Thursday, September 23, 2010

Tourists of Fun

A longtime denizen of nightlife, I have noticed a new breed as of late. Camera ready in hand, they take pictures at every opportunity, documenting "how much fun" they are having to show all the world on Facebook. I was at some event recently where I was introduced to a few of this species. I can recall no discernible personality, though they were pleasant enough. What I remember most is their constant picture-taking. To me, there seemed no way for them to actually get into the flow of what has happening all around them. They were oblivious - their awkward machinations, almost robotic in their actions, as if playing off a script. There was no real engagement with their surroundings. The irony of having true fun and connection impeded by the awkward and endless recording of one's life seemed to be lost on them.

Don't get me wrong. My friend runs a nightlife website and I am used to posing for the obligatory photos. I've been told that I have had more photos of me posted over the years than anyone else, a tribute to my ongoing involvement in local dance music culture. It's one thing to interrupt your socializing, dancing, and carousing to strike an occasional pose. It's another to actually not be interrupting anything, but simply to pose as if you are having the time of your life.

It reminds me of a particular way of travelling which I had the misfortunate of experiencing once during a trip to Paris with some other American girls. Our brief stay was a race from landmark to landmark. There was no depth to our excursion. No steeping in Parisian culture. Rather, it was a series of stereotypical photo opportunities. I could have stayed home and seen the same in any standard travel documentary.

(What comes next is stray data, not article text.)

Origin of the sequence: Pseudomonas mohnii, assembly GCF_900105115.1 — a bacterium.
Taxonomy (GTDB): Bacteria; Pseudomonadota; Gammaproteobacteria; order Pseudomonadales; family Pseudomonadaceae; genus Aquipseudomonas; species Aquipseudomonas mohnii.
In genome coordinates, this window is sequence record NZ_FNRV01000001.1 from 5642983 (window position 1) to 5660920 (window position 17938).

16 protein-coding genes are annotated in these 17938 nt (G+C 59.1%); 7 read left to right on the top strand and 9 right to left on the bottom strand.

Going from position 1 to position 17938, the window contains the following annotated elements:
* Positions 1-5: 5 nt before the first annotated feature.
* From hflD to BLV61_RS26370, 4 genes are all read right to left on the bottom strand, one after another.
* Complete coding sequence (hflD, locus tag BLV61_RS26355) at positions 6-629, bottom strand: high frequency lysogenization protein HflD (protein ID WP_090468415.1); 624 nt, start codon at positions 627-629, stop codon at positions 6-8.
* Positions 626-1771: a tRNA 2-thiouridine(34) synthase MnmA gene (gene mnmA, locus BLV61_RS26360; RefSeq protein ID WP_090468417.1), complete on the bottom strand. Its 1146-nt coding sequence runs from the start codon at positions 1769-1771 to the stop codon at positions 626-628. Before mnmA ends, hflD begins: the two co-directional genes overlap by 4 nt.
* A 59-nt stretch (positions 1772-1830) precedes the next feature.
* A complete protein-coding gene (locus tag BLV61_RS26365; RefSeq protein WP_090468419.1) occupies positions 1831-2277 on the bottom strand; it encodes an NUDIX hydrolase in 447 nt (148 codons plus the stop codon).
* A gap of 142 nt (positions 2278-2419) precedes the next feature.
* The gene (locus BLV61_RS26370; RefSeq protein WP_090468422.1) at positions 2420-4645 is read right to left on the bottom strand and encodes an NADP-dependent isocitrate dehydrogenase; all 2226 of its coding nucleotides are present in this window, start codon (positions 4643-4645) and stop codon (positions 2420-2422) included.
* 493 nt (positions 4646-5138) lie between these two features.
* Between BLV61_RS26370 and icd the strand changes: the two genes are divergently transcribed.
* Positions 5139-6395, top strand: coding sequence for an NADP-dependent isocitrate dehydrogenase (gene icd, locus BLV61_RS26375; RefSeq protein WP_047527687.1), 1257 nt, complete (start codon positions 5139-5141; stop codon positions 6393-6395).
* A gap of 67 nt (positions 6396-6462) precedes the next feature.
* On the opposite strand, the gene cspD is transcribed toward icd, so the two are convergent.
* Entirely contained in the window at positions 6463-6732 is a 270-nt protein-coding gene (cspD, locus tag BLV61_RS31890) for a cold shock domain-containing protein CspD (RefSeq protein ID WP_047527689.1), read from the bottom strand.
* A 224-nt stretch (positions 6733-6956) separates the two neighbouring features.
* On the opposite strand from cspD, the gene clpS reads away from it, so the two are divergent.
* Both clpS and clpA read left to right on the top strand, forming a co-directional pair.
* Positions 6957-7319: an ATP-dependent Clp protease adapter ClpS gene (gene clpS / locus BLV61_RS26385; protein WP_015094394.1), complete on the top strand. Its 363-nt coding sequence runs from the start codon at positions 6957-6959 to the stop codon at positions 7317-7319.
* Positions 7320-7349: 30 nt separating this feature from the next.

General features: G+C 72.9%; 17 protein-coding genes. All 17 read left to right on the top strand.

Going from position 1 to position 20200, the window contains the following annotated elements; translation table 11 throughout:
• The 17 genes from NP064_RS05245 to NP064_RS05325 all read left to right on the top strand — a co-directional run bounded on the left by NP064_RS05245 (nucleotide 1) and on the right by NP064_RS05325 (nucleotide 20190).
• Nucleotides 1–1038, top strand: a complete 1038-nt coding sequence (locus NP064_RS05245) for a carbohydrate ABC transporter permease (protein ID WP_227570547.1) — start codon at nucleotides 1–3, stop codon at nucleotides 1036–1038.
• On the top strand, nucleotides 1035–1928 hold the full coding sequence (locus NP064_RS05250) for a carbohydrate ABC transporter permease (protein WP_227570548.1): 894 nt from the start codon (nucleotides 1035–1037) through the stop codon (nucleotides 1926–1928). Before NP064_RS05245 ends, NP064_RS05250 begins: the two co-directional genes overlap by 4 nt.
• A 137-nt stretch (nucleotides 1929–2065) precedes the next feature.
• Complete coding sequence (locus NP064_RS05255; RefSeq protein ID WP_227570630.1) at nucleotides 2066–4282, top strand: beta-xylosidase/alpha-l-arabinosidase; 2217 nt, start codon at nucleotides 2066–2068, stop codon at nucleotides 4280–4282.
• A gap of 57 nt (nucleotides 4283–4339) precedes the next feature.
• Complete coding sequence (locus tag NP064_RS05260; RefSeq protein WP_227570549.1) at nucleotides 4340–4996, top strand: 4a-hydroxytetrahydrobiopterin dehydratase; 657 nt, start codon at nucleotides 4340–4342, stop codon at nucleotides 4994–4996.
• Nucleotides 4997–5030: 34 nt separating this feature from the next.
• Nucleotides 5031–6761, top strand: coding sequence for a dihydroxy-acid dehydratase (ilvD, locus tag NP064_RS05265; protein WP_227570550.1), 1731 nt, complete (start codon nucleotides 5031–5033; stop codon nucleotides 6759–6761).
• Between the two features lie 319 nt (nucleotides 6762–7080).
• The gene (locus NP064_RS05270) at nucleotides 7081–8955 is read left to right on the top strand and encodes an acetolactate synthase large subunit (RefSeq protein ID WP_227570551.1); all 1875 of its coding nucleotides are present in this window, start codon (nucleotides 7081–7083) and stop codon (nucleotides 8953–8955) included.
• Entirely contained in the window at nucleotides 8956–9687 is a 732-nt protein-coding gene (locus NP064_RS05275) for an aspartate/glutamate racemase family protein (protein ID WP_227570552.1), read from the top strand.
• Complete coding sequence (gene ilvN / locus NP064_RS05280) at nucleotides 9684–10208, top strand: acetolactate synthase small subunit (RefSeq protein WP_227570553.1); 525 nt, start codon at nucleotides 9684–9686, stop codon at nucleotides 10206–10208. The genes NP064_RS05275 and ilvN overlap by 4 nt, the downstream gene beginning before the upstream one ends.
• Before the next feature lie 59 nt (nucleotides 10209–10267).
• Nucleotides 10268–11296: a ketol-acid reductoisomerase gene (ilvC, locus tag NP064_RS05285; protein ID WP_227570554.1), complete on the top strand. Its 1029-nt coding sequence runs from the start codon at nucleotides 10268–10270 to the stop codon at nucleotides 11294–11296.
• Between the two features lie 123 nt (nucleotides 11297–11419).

So now with Facebook, we have the social movers and shakers who are all show. It's like my lament that LA nightlife looks better on film than in person. In all the years I used to rave and club down there, I saw little real community, at least amongst the non-celebrities. It's a two-dimensional set rather than an immersive scene, and you are an extra. It is all for the eye, to be seen but not felt.

Do these FB clubbers convince themselves that they are having fun? Is it the same as the scientific research which suggests that smiling can induce happiness? It seems so empty and contrived, as I pose for their pictures, colluding in their illusion. I smile and tilt my head, an aesthetically pleasing and fashionable paper doll, there to confirm their status as what? Jet-setting bohemians? Sophisticated party animals? Social butterflies? Yeah right.